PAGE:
This week “The Button” crossover begins in Batman #21, and Vampires stake a claim to Texas in Redneck!
Batman #21 (DC Comics)
As the first installment of “The Button”, Batman #21 has a ton of hype surrounding it. Picking up the pieces from the massive reveals in DC Universe Rebirth over a year ago, “The Button” storyline finds Batman and the Flash teaming up to solve the mystery of the smiley face button that Batman discovered in his cave. As one of the first major crossover events between two titles (Flash #21 will be part two) DC has been marketing this event for months now, even going so far as to bring back their (in)famous Lenticular Covers to entice fans and collectors alike. With this amount of marketing and hype surrounding it, there’s no way the Tom King written and Jason Fabok drawn issue could possibly live up to it, right?
Think again. Even if it didn’t have the marketing push it does, Batman #21 would still be one of the best issues of the year. I’ll keep this spoiler free, but this first issue wastes no time getting right into the mysteries of the button (which we all know the origins of), and delivers a break neck and stunning issue that will leave you begging for the next installment. From the moment you open the issue you are hit with multiple reveals and surprises, so much so that by the time the issue is over, you’ll want to go back to take it all in.
Tom King does a fantastic job of picking up right where DC Universe Rebirth left off, so if you haven’t been following Batman’s solo book (which you really should be), there’s no worry about trying to catch up. Literally all you’ll need to read is the Rebirth special and you’ll be good to go. King’s script is very light on dialogue in this issue, but he still gets some awesome one liners for Batman. The lack of dialogue might be a surprise for those expecting “big reveals” that DC has promised, but the brilliant pacing of the reveals in this issue will quickly make you rethink any apprehensions with this book.
As good as King’s script is it pales in comparison to the art by Jason Fabok. I know, I know, what else is there to say about this guy? Long time readers of these reviews already know how much of a fan I am of Fabok’s work, but Batman #21 serves as one of the best issues he’s ever done. He gives the book a kinetic feel that is irreplaceable. Sure, the action would probably still look good if someone else had drawn it, but Fabok gives this book a feel that is unlike any other. He’s not only the best artist in DC’s stable; he’s one of the best artists in the business period.
Batman #21 is, simply put, a must buy. If you were intrigued by the mysteries set up in Rebirth, it’s a must buy. If you’re a Batman fan, it’s a must buy. Hell, if you like comic books, it’s a must buy. While there may be a certain segment of comic book fans who will balk at what DC is suggesting with this storyline, it could have been executed a hell of a lot worse. And besides, it’s comics, so however this whole storyline shakes out, it’ll probably be retconned away in a few years anyways. But that doesn’t mean you should deny yourself this issue. Seriously, it’s that good.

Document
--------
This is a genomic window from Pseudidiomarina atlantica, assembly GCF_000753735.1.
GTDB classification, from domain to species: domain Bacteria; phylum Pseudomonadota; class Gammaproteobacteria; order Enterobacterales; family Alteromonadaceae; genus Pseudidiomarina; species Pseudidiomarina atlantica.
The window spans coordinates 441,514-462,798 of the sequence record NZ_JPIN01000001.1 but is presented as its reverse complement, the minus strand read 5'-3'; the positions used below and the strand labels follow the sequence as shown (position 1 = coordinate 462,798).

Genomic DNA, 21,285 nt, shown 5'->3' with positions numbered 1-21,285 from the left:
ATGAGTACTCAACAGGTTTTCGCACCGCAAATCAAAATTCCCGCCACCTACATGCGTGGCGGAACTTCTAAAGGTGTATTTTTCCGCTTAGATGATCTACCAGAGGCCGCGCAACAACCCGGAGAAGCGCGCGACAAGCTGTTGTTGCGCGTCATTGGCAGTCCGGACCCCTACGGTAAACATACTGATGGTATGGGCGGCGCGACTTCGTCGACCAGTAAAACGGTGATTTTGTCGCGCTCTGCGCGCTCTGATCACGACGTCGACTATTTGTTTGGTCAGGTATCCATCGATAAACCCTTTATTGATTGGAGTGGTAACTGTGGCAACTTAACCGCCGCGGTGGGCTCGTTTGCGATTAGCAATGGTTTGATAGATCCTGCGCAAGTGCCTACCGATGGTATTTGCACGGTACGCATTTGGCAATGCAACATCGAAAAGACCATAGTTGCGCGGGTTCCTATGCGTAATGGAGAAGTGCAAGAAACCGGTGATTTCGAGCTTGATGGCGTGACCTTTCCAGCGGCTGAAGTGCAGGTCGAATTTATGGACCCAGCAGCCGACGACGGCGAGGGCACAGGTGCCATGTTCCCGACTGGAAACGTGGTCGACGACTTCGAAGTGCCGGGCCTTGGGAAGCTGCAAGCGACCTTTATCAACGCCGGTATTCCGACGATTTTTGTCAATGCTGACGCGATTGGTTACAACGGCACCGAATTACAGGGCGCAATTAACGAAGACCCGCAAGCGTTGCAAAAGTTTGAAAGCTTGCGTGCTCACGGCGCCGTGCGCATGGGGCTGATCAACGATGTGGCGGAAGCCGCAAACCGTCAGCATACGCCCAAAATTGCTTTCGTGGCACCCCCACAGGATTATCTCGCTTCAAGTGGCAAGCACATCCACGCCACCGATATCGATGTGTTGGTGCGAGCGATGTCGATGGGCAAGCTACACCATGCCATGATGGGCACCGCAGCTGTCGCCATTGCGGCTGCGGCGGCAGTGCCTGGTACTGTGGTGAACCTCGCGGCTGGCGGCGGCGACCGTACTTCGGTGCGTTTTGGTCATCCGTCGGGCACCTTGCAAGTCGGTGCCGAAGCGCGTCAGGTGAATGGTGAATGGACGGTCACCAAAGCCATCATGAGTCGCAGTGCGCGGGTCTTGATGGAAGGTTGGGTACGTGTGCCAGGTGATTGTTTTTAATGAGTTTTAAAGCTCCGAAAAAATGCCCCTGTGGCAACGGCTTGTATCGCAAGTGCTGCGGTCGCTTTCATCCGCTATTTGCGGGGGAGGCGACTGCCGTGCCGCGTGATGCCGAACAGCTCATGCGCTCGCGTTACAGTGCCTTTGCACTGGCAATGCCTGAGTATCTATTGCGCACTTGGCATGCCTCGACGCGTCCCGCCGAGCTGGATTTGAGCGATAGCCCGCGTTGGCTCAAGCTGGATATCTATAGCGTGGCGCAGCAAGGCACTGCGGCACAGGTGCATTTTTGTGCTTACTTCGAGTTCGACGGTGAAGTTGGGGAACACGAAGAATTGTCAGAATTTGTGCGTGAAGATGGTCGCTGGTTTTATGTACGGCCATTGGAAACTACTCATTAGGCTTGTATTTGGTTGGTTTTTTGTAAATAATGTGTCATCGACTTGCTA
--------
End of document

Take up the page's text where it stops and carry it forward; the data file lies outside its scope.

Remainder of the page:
Redneck #1 (Image Comics)
The best kinds of comics are the ones that sneak up on you; giving you a premise that you are sure has been done before, only to then realize that amazingly, no, no one has thought of this idea until now. Redneck is one of these comics. Focusing on a family of vampires in Texas, the Donny Cates and Lisandro Estherren Image series is a thrilling jolt of creativity that is engrossing from the first page.
The Bowmans live in Sulphur Springs, Texas. In fact, they’ve lived in the area for so long, they remember before it was even a town. JV, Bartlett, and Grandpa head up the clan, and they’ve lived a pretty quiet life in the Lone Star state. They live in a simple house, drinking a special cow blood and paint thinner concoction to keep their hunger at bay, and generally stay out of the business of the townspeople. But when some of the younger vampires decide to go into town to let off some steam, it sets off a dangerous chain of events for Bartlett and his family that could have disastrous results for their small clan.
God Country writer Donny Cates has been on a creative hot streak lately, and Redneck is no exception. Through Bartlett, Cates is able to express the world weariness of a creature that has lived for thousands of years in a new way. It could’ve been very easy for Cates to fall into the usual clichés when writing immortal beings, but amazingly he’s able to present the same ideas we’ve always heard in a new and fresh way. His characterizations of the other members of the Bowman vampire clan is great, and does a fantastic job of giving us enough information about the Bowmans without falling into the over-exposition trap that a lot of first issues fall into.
I’ve never seen Lisandro Estherren’s art before now, but it’s a perfect fit for this type of book. A lot of the pages here remind me of Moonshine, the werewolves meets gangsters book from Image. There’s no shortage of mood and darkness in these pages, and Estherren does a great job of presenting each member of the Bowman clan with their own distinct visual look. There isn’t a single member that looks the same.
Redneck is an awesome debut issue, and looks to be the start of another great Image series. If you’re a fan of Donny Cates’ God Country, American Vampire, or wished that True Blood was more about vampires than…everything else it was about, then you should totally pick this book up. This is definitely the start of something very, very cool, and is sure to be a comic book that will be highly sought after in years to come.